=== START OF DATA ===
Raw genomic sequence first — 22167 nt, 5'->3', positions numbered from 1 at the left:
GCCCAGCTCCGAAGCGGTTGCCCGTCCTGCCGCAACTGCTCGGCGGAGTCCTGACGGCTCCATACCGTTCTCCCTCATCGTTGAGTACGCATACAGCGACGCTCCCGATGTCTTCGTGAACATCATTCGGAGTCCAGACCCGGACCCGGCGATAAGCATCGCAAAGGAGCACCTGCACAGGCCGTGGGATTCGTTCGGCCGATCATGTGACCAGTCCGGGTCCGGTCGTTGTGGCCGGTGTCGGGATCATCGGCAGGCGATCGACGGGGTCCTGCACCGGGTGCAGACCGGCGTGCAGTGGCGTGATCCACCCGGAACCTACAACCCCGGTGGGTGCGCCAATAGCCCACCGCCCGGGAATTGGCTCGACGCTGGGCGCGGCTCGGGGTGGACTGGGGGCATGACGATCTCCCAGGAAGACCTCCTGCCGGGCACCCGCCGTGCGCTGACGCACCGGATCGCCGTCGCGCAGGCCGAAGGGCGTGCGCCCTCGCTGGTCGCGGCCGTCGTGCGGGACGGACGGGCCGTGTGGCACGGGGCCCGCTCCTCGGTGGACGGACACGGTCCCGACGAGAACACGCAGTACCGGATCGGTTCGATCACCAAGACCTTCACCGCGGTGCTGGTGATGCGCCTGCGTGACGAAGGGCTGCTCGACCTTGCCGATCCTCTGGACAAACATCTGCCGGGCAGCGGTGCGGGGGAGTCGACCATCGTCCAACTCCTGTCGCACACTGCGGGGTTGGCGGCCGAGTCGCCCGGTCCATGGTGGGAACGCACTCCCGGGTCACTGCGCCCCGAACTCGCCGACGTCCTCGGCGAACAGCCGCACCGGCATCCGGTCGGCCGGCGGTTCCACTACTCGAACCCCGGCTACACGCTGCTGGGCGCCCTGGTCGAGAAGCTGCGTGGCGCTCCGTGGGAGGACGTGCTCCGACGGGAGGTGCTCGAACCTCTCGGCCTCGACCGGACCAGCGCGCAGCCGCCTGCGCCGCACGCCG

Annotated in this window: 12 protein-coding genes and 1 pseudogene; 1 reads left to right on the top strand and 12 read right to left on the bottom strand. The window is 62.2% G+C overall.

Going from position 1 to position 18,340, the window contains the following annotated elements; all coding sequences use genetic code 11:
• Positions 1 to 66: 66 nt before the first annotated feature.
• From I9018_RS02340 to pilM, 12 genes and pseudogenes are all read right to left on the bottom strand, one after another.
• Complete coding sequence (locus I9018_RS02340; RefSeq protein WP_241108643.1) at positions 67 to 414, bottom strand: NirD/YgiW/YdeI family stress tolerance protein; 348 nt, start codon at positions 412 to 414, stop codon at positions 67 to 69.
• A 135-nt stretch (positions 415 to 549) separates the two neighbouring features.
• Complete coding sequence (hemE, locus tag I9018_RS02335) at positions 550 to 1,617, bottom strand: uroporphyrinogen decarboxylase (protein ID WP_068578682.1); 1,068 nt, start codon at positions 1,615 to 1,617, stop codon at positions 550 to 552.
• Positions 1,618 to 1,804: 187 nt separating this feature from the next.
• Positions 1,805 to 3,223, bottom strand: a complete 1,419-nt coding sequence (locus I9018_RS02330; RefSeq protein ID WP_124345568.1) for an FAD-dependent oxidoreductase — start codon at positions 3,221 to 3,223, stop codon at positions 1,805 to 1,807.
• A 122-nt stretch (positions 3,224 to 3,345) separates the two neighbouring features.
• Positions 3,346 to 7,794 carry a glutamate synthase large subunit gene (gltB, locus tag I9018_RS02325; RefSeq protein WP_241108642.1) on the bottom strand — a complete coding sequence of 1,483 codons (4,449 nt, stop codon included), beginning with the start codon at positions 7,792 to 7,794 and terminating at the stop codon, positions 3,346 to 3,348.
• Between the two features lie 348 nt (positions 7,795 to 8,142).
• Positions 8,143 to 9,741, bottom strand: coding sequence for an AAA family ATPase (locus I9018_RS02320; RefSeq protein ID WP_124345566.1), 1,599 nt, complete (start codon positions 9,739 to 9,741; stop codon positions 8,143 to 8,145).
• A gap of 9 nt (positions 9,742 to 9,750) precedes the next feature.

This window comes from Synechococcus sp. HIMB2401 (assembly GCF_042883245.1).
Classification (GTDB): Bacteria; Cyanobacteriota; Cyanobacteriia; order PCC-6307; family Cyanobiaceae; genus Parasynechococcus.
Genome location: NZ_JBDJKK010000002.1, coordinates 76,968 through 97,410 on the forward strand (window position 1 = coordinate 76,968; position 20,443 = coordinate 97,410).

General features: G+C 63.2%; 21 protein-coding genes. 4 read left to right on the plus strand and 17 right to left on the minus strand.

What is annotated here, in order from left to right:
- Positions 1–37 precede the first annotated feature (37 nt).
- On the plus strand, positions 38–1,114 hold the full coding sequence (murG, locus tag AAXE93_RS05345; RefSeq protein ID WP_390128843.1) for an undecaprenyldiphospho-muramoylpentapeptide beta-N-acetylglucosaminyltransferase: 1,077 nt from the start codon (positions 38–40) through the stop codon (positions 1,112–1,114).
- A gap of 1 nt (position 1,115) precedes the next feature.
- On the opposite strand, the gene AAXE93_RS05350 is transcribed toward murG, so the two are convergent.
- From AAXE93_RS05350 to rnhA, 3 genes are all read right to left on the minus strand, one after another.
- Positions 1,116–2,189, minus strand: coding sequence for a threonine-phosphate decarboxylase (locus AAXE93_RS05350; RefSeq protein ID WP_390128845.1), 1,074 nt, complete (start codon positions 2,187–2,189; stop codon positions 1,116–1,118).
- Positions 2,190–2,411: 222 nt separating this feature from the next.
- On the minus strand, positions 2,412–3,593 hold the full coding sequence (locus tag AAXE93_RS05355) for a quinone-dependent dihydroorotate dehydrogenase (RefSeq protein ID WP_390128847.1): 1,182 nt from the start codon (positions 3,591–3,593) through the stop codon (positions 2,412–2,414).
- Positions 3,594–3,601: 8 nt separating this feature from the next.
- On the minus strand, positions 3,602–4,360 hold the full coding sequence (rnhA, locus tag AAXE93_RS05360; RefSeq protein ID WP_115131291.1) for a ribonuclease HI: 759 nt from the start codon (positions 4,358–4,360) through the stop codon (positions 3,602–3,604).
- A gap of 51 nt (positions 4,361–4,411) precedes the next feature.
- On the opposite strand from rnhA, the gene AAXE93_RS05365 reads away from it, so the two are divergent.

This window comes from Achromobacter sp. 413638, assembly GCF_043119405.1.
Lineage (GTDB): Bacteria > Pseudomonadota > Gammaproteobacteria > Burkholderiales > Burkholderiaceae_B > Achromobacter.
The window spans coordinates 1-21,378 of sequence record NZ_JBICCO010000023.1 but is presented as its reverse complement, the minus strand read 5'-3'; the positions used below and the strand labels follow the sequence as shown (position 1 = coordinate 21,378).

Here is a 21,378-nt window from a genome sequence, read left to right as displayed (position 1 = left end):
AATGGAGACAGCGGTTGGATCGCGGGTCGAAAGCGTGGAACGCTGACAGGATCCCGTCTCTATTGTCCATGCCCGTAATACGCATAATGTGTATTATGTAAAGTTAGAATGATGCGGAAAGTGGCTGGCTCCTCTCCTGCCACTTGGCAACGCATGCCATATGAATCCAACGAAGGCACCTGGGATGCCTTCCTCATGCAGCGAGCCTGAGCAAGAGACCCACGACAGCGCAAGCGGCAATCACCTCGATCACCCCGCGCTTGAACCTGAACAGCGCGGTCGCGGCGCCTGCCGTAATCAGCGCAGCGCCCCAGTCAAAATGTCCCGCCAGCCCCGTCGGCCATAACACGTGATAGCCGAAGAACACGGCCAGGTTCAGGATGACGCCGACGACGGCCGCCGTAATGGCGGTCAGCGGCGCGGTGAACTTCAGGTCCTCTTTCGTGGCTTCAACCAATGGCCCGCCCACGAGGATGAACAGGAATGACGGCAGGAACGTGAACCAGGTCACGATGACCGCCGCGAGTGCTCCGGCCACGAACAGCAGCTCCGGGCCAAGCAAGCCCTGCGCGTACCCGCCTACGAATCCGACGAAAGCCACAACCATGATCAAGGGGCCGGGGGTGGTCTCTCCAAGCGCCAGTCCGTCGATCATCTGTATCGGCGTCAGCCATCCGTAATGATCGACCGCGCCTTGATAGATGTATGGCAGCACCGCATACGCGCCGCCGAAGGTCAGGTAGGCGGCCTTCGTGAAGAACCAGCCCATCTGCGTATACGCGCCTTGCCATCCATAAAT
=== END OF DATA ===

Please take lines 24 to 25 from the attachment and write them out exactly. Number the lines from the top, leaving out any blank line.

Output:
- A gap of 1 nt (position 1,115) precedes the next feature.
- On the opposite strand, the gene AAXE93_RS05350 is transcribed toward murG, so the two are convergent.